Dispatch From Greenbuild

These greeniacs who took over the Boston Convention & Exhibition Center this week are sharp. I hand the press guy my business card, but he returns it to cut back on waste. I haven’t even been at Greenbuild for three minutes and already I’m behind the times.

After filling in my contact information on computer a young woman tells me to collect my badge and goodie bag downstairs. Considering how uncomfortable they are with my wasting seven square inches of paper, I’m surprised they didn’t skip the freebies.

But, like at every other conference, I get a bag of useless junk. As much as it sucks to roll around a green circle jerk and critique how much waste there is, I can’t believe they printed an “Expo Guide” and a “Conference Program.”    

The exhibition hall is nothing short of a Republican nightmare. Or, for those who aren’t irreversibly stubborn and will at least pretend to believe this country needs to smarten up, it’s a profiteer’s paradise.

In two hours I don't see a single dreadlock. The patchouli-drenched Vermont couple that makes wooden toilet bowls doesn't have a booth, nor does your hippie cousin who builds compost bins out of used diapers.

This industry has been completely hijacked by small businessmen in short-sleeved dress shirts. Three years ago most of them were likely selling office supplies and insurance; now they’re hocking earth-friendly furnishings and equipment for harvesting rainwater.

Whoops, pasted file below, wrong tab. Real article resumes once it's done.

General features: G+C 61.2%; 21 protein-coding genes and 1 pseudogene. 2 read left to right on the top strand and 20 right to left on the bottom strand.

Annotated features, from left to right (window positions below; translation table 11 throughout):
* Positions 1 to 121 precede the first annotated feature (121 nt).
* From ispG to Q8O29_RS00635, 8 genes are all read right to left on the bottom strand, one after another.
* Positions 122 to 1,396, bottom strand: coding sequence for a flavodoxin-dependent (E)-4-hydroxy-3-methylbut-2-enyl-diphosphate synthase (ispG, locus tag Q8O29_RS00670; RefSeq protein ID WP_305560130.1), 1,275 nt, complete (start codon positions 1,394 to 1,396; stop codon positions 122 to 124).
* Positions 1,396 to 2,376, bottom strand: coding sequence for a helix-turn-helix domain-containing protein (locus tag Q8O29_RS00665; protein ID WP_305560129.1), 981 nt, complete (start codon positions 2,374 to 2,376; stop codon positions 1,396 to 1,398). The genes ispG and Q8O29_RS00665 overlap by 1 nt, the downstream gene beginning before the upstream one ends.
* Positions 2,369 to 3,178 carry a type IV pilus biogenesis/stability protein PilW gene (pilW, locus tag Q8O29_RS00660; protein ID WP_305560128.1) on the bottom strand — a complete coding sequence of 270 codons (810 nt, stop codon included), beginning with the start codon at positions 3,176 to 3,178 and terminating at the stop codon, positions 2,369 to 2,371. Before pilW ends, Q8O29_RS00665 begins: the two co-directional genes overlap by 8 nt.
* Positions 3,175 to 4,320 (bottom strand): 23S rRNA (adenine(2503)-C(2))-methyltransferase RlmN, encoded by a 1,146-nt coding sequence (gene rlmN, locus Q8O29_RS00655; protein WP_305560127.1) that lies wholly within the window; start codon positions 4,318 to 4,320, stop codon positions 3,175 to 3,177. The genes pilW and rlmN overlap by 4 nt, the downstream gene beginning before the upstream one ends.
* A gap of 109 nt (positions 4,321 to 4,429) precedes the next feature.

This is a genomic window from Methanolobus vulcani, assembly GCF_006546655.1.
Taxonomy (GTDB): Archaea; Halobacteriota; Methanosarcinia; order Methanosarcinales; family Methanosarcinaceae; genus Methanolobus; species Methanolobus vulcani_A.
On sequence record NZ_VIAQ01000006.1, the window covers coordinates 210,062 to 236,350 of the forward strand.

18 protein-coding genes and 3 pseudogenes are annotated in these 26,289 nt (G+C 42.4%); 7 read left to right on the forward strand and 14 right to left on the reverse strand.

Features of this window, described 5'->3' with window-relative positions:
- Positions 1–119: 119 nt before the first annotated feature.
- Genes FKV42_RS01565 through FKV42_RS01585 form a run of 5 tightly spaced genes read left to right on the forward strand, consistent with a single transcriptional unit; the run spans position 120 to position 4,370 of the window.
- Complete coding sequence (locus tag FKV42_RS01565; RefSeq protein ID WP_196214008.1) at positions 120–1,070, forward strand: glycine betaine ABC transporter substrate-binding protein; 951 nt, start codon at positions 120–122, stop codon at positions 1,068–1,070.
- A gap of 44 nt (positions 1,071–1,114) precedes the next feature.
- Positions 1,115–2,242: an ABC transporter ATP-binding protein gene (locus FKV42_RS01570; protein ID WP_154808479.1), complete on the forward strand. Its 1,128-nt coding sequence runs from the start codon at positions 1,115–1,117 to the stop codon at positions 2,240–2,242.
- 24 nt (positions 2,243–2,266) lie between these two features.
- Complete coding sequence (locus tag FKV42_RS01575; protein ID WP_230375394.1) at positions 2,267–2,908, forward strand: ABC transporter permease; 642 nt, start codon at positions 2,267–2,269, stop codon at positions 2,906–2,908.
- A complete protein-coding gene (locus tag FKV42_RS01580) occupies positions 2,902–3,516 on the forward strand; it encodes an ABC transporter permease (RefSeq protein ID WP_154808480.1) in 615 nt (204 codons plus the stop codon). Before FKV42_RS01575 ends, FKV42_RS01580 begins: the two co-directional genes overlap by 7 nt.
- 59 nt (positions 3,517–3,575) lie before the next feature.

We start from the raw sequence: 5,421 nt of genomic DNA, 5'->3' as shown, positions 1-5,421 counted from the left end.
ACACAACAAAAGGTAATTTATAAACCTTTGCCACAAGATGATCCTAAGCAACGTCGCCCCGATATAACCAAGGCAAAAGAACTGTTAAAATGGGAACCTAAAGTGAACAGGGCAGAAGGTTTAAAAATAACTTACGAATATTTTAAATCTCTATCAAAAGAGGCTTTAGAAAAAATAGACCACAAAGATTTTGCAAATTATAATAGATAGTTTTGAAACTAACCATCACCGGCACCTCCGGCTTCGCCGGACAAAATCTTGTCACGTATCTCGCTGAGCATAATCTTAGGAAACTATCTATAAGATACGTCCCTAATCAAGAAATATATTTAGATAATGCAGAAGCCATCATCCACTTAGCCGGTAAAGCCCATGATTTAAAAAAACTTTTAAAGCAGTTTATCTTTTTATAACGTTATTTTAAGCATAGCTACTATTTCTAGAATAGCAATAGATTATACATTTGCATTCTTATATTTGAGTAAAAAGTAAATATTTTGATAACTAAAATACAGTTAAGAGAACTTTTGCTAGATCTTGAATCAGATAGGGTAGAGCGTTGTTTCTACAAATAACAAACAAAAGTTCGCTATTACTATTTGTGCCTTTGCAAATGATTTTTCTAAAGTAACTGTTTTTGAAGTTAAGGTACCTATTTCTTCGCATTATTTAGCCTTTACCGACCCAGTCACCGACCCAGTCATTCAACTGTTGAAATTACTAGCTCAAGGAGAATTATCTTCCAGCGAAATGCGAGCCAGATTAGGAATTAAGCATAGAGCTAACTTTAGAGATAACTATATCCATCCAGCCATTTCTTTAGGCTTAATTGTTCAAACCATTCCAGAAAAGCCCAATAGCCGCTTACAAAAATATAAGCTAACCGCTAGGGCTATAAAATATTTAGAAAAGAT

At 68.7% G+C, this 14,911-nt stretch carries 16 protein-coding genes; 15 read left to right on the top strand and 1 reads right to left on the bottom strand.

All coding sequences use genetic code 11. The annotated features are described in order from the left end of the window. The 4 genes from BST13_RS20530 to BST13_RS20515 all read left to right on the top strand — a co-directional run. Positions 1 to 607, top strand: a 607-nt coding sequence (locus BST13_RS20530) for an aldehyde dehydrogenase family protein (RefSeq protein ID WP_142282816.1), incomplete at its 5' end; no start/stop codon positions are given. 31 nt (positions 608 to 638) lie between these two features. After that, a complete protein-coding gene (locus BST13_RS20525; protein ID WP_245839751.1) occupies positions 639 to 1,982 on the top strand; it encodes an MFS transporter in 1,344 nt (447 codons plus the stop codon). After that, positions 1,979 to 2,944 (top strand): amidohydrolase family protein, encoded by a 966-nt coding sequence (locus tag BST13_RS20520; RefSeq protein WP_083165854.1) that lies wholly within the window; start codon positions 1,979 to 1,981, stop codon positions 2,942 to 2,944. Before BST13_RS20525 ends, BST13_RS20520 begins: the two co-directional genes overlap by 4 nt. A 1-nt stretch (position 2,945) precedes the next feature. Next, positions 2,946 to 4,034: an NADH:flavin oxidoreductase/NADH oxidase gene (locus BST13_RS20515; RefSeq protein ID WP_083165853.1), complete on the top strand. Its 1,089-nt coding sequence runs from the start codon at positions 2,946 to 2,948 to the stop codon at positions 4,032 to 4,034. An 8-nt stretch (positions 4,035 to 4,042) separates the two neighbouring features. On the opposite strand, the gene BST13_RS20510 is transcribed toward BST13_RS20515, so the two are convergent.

Several businesspeople who I speak with claim to have been in this industry for years, and I suspect that most of them are full of shit. I ask one dude who owns an aluminum company how his company is green beyond the color of its logo, and he’s outrageously offended by my skepticism: “Maybe you should read our literature before you make assumptions.”   

So – which booth is the most popular? Easy – the one with Guitar Hero. What are they selling? Who the hell knows? I think something to do with edible commercial flooring.

I’ll give the conventioneers some credit; everyone does a solid job of separating recyclables in the conveniently located receptacles. It’s a good thing, too, because between the brochures, pens, plastic cups, and empty water bottles, there’s more crap to toss than there is spewing from these salespeople’s mouths.      

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